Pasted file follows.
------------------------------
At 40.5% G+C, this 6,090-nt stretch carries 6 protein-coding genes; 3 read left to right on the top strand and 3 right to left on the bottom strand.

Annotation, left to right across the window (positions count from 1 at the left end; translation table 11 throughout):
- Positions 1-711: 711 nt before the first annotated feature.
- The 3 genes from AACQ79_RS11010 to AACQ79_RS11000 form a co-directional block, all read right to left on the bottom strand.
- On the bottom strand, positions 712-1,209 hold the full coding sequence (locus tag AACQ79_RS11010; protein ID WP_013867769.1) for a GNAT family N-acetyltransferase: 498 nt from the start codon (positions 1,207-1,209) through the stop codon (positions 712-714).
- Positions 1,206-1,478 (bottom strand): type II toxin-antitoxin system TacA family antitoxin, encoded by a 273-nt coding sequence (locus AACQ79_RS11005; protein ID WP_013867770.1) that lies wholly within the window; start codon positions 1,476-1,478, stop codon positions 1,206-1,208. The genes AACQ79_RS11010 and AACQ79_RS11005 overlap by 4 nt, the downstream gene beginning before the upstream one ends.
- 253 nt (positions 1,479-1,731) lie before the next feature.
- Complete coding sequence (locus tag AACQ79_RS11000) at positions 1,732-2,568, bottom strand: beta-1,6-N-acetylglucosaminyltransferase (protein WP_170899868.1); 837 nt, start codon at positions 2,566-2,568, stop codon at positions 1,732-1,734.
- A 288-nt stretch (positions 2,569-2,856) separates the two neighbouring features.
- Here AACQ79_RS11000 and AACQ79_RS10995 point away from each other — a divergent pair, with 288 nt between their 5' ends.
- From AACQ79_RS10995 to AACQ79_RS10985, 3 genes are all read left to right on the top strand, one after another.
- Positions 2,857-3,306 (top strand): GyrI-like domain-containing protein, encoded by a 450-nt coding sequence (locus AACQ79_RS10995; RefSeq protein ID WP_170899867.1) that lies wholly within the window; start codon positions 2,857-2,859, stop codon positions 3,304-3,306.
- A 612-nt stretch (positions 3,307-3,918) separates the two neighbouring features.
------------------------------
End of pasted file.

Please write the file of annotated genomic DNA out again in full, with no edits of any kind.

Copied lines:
At 40.5% G+C, this 6,090-nt stretch carries 6 protein-coding genes; 3 read left to right on the top strand and 3 right to left on the bottom strand.

Annotation, left to right across the window (positions count from 1 at the left end; translation table 11 throughout):
- Positions 1-711: 711 nt before the first annotated feature.
- The 3 genes from AACQ79_RS11010 to AACQ79_RS11000 form a co-directional block, all read right to left on the bottom strand.
- On the bottom strand, positions 712-1,209 hold the full coding sequence (locus tag AACQ79_RS11010; protein ID WP_013867769.1) for a GNAT family N-acetyltransferase: 498 nt from the start codon (positions 1,207-1,209) through the stop codon (positions 712-714).
- Positions 1,206-1,478 (bottom strand): type II toxin-antitoxin system TacA family antitoxin, encoded by a 273-nt coding sequence (locus AACQ79_RS11005; protein ID WP_013867770.1) that lies wholly within the window; start codon positions 1,476-1,478, stop codon positions 1,206-1,208. The genes AACQ79_RS11010 and AACQ79_RS11005 overlap by 4 nt, the downstream gene beginning before the upstream one ends.
- 253 nt (positions 1,479-1,731) lie before the next feature.
- Complete coding sequence (locus tag AACQ79_RS11000) at positions 1,732-2,568, bottom strand: beta-1,6-N-acetylglucosaminyltransferase (protein WP_170899868.1); 837 nt, start codon at positions 2,566-2,568, stop codon at positions 1,732-1,734.
- A 288-nt stretch (positions 2,569-2,856) separates the two neighbouring features.
- Here AACQ79_RS11000 and AACQ79_RS10995 point away from each other — a divergent pair, with 288 nt between their 5' ends.
- From AACQ79_RS10995 to AACQ79_RS10985, 3 genes are all read left to right on the top strand, one after another.
- Positions 2,857-3,306 (top strand): GyrI-like domain-containing protein, encoded by a 450-nt coding sequence (locus AACQ79_RS10995; RefSeq protein ID WP_170899867.1) that lies wholly within the window; start codon positions 2,857-2,859, stop codon positions 3,304-3,306.
- A 612-nt stretch (positions 3,307-3,918) separates the two neighbouring features.